TT positions these days are more uniform than they have been in the past, partly due to UCI restrictions (e.g., saddle noses cannot extend beyond the bottom bracket, arms must be horizontal on aerobars) and partly due to what's taken as common aerodynamic principles. These include the principle of minimizing frontal area, which has, generally, four elements:
(1) getting low;
(2) getting narrow;
(3) getting long;
(4) lowering the head;
Then there's the other idea, which is simply to be in a position which allows you to ...
(5) maximize power output.
Elements 1-4 are often at odds with 5, but the best time trialers manage to do all 5. The aim is speed, and most riders don't achieve their top speeds at their most aero position; they achieve it by balancing aero benefit with power sacrifice.
We're not talking Uncle Pappy of the arthritic back and sanctimonious taint here; we're talking pros. They can legally arrive at a position which places their navel on the nose of their saddle, but even they can't put out any power when so constrained.
This past weekend I received a fit on my TT bike from Scot Epsley, a physical therapist with Georgetown and a fitter for a number of pro riders in the past. We did it in his garage. I'd put myself in an extremely forward position, mimicking the position of Norman Stadtler. Here's Stadtler's bike, to give you an idea:
Take a look at the seat. Not UCI legal (although legal for you or me).
In this tri/forward position, common to triathletes, you look like this:
Most achieve a forward position with three elements:
(1) Seat extremely forward;
(2) Nose directly above front hub;
(3) Upper arm angled at 90 degrees or thereabouts;
(4) Closed space between elbows and knees: compactness.
This position places load on their quadriceps rather than their hamstrings and glutes--muscles especially taxed in the following run portion of their uncouth sport. Thankfully, you and I need not worry about saving ourselves for a run leg. We can whore our entire musculature out to the purpose of going fast.
In more civilized tones, this is what Scott explained to me as he...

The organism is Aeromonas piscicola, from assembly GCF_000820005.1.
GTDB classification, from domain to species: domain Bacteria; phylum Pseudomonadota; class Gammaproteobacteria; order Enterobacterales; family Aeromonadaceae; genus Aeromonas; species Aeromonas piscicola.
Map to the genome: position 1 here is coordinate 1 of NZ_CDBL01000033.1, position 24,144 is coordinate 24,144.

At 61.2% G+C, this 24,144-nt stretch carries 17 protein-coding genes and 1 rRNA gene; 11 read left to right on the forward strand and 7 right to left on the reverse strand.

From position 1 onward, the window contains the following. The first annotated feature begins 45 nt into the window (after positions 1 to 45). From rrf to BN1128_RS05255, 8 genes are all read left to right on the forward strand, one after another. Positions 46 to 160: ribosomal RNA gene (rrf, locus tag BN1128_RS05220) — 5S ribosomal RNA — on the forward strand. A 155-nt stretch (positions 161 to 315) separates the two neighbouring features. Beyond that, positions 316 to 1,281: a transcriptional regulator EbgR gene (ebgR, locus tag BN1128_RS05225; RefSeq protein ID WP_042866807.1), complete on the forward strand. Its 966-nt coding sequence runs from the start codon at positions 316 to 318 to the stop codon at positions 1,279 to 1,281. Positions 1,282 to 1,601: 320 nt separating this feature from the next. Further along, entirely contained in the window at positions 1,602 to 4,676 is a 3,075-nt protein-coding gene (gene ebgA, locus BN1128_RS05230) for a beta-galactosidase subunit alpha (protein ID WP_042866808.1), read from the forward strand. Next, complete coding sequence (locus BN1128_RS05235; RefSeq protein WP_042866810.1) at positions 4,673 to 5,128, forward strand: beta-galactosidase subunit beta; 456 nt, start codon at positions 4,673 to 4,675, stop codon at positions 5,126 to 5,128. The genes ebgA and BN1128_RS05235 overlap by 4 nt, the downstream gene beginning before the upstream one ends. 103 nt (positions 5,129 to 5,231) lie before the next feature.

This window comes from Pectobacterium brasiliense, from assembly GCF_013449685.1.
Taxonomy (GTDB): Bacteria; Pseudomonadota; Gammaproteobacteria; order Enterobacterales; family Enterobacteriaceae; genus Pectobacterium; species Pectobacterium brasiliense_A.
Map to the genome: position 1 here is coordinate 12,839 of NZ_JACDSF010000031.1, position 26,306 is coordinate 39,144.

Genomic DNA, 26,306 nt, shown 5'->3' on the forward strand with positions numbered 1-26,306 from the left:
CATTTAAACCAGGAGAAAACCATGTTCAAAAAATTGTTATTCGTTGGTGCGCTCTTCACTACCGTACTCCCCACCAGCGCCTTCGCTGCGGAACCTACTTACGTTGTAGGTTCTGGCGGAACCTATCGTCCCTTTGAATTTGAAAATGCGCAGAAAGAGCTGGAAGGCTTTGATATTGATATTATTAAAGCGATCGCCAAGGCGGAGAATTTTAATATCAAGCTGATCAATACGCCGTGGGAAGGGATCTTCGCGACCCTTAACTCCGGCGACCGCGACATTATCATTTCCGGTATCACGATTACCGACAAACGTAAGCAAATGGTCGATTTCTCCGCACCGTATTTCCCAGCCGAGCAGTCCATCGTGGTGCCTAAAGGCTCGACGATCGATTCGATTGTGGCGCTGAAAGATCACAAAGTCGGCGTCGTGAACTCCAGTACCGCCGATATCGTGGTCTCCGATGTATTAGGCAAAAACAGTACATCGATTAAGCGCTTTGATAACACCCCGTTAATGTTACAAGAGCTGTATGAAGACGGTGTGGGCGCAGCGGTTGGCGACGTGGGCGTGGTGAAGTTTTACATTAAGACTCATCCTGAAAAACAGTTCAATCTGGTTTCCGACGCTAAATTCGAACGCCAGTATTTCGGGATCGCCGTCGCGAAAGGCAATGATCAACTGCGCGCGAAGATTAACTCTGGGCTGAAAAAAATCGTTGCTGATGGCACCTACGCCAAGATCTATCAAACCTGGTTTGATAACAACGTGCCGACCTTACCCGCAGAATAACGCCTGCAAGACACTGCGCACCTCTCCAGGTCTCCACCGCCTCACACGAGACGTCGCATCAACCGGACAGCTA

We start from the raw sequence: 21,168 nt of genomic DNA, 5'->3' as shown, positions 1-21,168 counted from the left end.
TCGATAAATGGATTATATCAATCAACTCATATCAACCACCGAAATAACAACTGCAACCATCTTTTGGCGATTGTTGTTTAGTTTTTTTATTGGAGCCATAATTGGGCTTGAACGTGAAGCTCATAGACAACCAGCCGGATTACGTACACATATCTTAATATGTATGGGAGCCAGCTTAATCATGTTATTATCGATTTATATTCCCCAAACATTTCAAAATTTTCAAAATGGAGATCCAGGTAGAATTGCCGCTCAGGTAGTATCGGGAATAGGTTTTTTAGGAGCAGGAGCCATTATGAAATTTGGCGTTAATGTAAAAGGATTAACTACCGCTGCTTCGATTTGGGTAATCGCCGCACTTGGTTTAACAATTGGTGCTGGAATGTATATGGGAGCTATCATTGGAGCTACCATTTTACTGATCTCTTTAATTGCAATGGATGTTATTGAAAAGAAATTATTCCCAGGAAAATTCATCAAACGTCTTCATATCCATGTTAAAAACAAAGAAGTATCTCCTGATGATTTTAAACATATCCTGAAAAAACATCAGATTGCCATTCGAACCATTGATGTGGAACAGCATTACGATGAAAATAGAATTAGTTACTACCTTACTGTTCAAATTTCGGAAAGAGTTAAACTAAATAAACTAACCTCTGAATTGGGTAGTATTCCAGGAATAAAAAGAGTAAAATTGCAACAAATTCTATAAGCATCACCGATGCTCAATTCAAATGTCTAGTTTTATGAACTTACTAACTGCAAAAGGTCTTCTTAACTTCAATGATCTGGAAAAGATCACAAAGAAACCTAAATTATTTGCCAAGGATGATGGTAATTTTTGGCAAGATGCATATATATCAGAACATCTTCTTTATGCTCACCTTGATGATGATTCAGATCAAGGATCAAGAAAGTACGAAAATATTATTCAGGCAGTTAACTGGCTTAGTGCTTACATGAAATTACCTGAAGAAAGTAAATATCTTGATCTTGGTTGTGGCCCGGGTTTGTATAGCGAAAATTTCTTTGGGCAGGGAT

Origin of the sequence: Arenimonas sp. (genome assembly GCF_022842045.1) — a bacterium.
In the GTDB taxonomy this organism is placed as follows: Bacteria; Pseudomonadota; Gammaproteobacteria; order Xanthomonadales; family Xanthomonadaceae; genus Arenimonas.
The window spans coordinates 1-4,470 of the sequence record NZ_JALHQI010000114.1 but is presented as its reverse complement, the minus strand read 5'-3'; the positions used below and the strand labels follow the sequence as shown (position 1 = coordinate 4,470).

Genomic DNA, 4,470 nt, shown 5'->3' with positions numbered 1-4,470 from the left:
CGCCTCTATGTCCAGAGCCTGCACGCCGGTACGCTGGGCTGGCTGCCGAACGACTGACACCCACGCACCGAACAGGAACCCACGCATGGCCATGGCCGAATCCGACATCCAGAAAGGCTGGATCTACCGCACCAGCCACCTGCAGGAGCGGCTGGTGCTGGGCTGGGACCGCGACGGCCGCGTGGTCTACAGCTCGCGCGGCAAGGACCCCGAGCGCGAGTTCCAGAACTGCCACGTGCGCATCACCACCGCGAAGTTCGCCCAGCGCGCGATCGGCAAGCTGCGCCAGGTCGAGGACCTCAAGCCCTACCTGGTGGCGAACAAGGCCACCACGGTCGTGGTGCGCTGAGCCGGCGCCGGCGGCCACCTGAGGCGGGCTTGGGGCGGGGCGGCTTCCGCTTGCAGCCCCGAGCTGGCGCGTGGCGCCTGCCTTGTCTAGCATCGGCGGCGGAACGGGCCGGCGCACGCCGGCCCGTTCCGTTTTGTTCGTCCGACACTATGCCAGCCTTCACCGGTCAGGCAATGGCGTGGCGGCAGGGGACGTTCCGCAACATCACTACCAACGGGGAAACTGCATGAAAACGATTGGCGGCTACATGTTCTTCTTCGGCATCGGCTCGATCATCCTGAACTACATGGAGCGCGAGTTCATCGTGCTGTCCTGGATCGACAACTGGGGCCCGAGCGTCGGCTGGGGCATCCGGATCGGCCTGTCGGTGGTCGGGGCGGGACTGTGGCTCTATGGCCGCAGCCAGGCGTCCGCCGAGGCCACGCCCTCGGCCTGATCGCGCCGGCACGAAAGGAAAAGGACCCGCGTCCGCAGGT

(1) moved my seat backward;
(2) flipped my stem, moving it up slightly;
(3) shortened my aerobars.
I'd been having tenderness in the taint, and I'd moved myself forward thinking to put more weight on my upper body, so I was suspicious about Scott's approach.
Aside from solving my taint issues, the element of the fit that most surprised me was compactness. My lower and upper body are now more slightly folded together, and it feels surprisingly powerful and comfortable.
Compactness seems to be a common element of time trial and triathlete positions. It's apparent in the above video of triathletes. Check out Cancellara's position:
Though Cancellara and Millar have slightly different body types and positions, they both have compactness: knees close to elbows.
Cancellara and Millar have vertical upper arms, as do Zabriskie and Evans--who achieves a kind of hyper-compactness where his knees actually come inside of his elbows:
They all also tend to ride on the nose of their saddles, almost as if they'd assume triathlon positions if the UCI allowed their seats to extend forward.
The position of Tony Martin seems to me to be totally different. His elbow angle is greater than 90 degrees. Even though his elbows are pushed out, though, he still manages to achieve compactness. This may be something he's changed over the past year, at least when you look at positions from 2010 and this year.
2010 Tony Martin Position
2011 Tony Martin Position
To be clear, Martin's bike setup could be unchanged: saddle neutral or slightly forward, elbows narrow and bent at more than 90 degrees, head down well below his back. But clearly his body is more compact--in 2011 the space between his elbow and knee is gone. In fact, the two seem to be touching.
Other time trialist who manage to achieve compactness despite great elbow bend are Contador and Janez Brajkovic:
Both have slight torsos, which allow them to put out power in extremely folded positions. This may be a weakness in the position or physiology of notoriously slight-torsoed Andy Schleck, who, at least in this photo, fails to achieve compactness despite planting his ass on the very rivet of his saddle. Despite having a 90 degree elbow bend, he still doesn't manage compactness:
In the end, I'm not sure why compactness matters--whether it's benefits are aero or powerful. Still, if all the best riders do it, it's probably a good idea to at least try to emulate it.